At the same time, we call on the support of women’s organisations around the world to join us in condemning this recommendation and in highlighting the detrimental effects it will undoubtedly visit upon sex workers.

Stop rescuing us!

Stop rescuing us!

The Asia Pacific Network of Sex Workers (APNSW) supports the recommendations contained in the Global Commission on HIV and the Law’s report HIV and the Law: Risks, Rights and Health (December 2012) published by UNDP & the UNDP, UNFPA, UNAIDS report: Sex Work and the Law in Asia and the Pacific (October 2012), respectively.  The former publication was the result of wide consultation with community, civil society and stakeholders globally. We note with interest that Equality Now did not tender a submission to the Commission. The Asia/Pacific report was a collaborative work, that involved member organisations from APNSW working with the UN, which led to this report having such important recommendations.

Accordingly, we condemn the campaign by Equality Now against the UN recommendations to decriminalise sex work.  At the same time, we unreservedly support NSWP in their rejection of this assault on sex workers’ human rights.  This offensive by Equality Now is an attempt to silence sex workers and replace them with handpicked “survivors” to advance the view that all prostitution is “violence against women”.  This redefining of violence further entrenches victimisation of women from the developing world by Western fundamentalist feminists masquerading as liberal feminists.

At the launch of the Sex Work and the Law in Asia and the Pacific Report, we warned that there was a concerted push to eradicate prostitution everywhere. The concern we conveyed at that time was founded in historical prejudice visited upon sex workers by so called ‘feminists’.  The evidence shows that if sex workers are empowered to realise their human rights, abuses within the sex industry can be addressed through labour rights and legal recognition.

APNSW categorically rejects Equality Now’s push to have the Swedish Model criminalising clients enacted in this region. We reject the Swedish Model because it is de facto criminalisation of sex work. The intent behind this model is to eradicate the sex industry worldwide, leaving millions sex workers without a livelihood.  We are of the view that sex workers have the right to consent and to have their consent respected.  The idea that women’s consent can be ignored perpetuates gender inequality. The idea that it is okay to ignore a woman’s consent because she is in sex work ignores the fact that women have rights based on multiple identities. If women are not allowed to have their consent acknowledged as sex workers, is their consent ‘allowed’ as migrant women or as workers, for example.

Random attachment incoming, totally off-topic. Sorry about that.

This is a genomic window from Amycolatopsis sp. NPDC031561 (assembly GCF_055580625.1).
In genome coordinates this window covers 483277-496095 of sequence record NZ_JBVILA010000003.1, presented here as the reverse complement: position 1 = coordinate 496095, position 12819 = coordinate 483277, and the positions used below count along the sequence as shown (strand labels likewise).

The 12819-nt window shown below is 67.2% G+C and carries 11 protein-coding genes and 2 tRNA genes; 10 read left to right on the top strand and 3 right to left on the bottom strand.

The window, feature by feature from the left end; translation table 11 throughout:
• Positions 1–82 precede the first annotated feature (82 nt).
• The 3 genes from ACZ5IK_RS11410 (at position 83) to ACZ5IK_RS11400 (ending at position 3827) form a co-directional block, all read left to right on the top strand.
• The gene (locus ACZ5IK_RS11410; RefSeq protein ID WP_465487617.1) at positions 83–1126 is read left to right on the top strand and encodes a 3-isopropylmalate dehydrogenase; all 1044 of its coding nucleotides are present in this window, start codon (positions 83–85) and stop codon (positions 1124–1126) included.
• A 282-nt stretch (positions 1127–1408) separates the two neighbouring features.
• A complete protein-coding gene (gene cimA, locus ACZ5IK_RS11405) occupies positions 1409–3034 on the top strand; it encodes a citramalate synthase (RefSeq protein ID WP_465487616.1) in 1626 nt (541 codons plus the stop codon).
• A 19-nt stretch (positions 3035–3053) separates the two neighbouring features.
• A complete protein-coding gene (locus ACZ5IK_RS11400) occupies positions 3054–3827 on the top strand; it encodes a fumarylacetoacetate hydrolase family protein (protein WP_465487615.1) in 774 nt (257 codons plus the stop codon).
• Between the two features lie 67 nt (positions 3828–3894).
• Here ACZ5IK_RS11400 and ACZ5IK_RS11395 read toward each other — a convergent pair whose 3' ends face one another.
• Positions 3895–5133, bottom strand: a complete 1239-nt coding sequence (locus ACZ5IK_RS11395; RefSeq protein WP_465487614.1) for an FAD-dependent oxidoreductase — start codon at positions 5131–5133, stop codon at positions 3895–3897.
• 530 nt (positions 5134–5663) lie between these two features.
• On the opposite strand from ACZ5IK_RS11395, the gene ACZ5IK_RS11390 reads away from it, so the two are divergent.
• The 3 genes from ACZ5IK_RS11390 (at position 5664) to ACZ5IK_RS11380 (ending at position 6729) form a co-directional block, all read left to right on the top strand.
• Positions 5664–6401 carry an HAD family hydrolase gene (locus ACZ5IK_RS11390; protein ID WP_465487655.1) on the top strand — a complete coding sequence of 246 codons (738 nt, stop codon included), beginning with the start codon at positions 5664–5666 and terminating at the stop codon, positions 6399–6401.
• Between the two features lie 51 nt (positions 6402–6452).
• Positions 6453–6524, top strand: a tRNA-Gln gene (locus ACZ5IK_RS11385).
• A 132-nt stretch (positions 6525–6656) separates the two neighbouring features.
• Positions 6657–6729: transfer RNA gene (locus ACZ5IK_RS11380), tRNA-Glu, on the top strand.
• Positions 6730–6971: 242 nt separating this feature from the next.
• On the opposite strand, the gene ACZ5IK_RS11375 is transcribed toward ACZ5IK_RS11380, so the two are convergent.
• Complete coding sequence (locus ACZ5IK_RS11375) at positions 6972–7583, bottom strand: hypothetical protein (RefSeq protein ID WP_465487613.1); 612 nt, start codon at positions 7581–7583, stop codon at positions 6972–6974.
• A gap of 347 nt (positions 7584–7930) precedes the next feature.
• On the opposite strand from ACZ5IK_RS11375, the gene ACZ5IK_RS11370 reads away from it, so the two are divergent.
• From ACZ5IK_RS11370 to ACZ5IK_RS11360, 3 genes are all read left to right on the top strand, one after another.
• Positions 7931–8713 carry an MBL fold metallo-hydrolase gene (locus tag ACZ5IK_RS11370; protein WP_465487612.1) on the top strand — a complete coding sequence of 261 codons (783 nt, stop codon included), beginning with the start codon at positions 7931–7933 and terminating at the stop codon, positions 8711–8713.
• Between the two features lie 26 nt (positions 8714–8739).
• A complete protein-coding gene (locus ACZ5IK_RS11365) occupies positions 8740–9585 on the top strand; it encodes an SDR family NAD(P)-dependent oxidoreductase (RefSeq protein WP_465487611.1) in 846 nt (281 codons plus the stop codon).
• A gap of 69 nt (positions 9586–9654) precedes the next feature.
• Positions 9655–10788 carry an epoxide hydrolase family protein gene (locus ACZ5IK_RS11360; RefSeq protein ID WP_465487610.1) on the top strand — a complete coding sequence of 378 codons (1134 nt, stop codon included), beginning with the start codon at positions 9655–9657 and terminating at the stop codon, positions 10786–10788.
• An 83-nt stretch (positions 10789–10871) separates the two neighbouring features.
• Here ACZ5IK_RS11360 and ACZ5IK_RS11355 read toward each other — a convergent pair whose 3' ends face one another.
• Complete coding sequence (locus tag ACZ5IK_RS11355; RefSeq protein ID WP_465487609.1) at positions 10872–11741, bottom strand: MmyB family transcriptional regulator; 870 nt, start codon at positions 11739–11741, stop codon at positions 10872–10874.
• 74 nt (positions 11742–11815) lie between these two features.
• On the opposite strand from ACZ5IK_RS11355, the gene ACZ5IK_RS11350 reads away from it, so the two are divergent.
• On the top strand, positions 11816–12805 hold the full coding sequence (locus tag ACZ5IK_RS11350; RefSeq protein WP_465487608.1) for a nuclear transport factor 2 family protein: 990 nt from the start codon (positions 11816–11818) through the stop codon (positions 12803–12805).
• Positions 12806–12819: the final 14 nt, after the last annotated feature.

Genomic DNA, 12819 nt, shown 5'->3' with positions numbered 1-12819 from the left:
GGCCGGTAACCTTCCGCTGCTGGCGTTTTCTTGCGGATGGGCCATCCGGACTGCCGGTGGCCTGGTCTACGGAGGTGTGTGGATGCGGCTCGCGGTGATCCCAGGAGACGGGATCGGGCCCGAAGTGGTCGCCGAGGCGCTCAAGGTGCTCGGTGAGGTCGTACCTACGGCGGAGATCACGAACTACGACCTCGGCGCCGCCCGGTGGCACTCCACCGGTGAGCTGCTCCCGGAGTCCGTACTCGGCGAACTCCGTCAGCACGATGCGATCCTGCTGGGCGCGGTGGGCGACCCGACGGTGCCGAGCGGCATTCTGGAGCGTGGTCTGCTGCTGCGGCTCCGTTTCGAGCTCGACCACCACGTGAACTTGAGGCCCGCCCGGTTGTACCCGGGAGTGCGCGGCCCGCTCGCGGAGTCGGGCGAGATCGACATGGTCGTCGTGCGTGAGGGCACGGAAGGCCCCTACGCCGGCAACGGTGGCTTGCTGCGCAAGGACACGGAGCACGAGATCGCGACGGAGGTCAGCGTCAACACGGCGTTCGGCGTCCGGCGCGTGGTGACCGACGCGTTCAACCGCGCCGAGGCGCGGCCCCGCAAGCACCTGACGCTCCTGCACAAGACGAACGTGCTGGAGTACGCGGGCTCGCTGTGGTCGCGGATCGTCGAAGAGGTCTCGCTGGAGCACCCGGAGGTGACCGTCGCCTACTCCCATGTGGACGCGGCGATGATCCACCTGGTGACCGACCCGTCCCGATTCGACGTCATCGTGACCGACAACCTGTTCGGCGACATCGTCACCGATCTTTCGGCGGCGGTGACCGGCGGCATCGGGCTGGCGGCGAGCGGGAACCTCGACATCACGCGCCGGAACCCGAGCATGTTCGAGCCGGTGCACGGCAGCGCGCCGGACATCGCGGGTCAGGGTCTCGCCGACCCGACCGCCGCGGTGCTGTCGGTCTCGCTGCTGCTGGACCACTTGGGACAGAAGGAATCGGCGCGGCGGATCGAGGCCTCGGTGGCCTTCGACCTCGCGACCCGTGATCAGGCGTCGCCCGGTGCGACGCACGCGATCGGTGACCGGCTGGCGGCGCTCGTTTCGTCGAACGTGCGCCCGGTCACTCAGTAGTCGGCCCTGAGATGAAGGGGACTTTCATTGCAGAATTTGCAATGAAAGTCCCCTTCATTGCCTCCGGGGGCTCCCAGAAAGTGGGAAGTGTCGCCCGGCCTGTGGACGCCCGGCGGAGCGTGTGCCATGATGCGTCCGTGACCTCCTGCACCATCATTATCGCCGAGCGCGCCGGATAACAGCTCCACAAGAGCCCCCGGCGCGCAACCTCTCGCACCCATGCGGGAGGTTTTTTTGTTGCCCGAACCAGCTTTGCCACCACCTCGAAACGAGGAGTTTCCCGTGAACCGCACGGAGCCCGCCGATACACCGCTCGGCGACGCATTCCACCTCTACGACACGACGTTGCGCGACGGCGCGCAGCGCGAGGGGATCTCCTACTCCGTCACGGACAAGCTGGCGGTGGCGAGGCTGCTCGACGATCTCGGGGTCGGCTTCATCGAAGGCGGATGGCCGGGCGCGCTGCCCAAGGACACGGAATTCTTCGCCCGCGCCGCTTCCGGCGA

Human trafficking as defined in the Palermo Protocol is a crime.  Given its seriousness and complexity, it is imperative that anti-trafficking measures actually impact trafficking rather than simply promoting a particular ideology about sex work.

We therefore call on all organisations to oppose this attempt by Equality Now to undermine the rights of sex workers.

APNSW Statement, Sept 2013

by Kay Thi Win

The ATHENA network and ASAP have organized meeting at the Global Fund in Geneva: Strengthening Women’s Engagement with the Global Fund to Champion Gender Equality through the New Funding Model and Beyond. The meeting has organized 10th to 12th July 2013 and 23 community participants attended from:  Zimbabwe, Poland, Malawi, Indonesia, Lithuania, Kenya, Uganda, Ukraine, Canada, South Africa, Myanmar, Zambia, Argentina, Thailand, India, Jamaica, Netherlands, Malaysia, China and Swaziland.


The main objectives of the consultation were:

• To build the capacity of women’s rights advocates, especially women living with HIV, to engage at country, regional and global levels with the Global Fund and its New Funding Model (NFM) from a gender equality perspective.

• learn from experience to date and begin to strengthen the capacity of partners in NFM focal country Dialogue process, the development of concept notes, as well as in the implementation motoring and evaluation and revision of forthcoming Global Fund grants.

I have attended the meeting on behalf of sex worker community and share experience on the Global Fund NFM and country dialogue.  In March 2013,  I have attended Global Fund country dialogue on behalf of AMA (AIDS Myanmar Association) which is the national network of sex workers.

I have share experience and suggestion on gender base currently women are not representatives including my country. In future how, we can make sure that Global Fund NFM will work for gender equality. Also this is so much a challenge for us, a sex worker but we have to voice out our voices is strong.

During these days, we have small group discussion on gender gap, develop an action plan.  I recommended a pre-meeting for just community people in future and explain how it works for sex worker consultation with UN and that the GF should organize pre-meeting for consultations.

Finally we have work for  Strategy, Investment and Impact Committee (SIIC) Recommendations which you can read at the link below.

The main points covered were:

• Gender focal point on all CCMs

• Review the inclusion of “Women and girls” in the definition of key populations

• Enhancing documentation of the data, and identify research and data gaps

• Ensure gender equality is in the next Global Fund Strategy.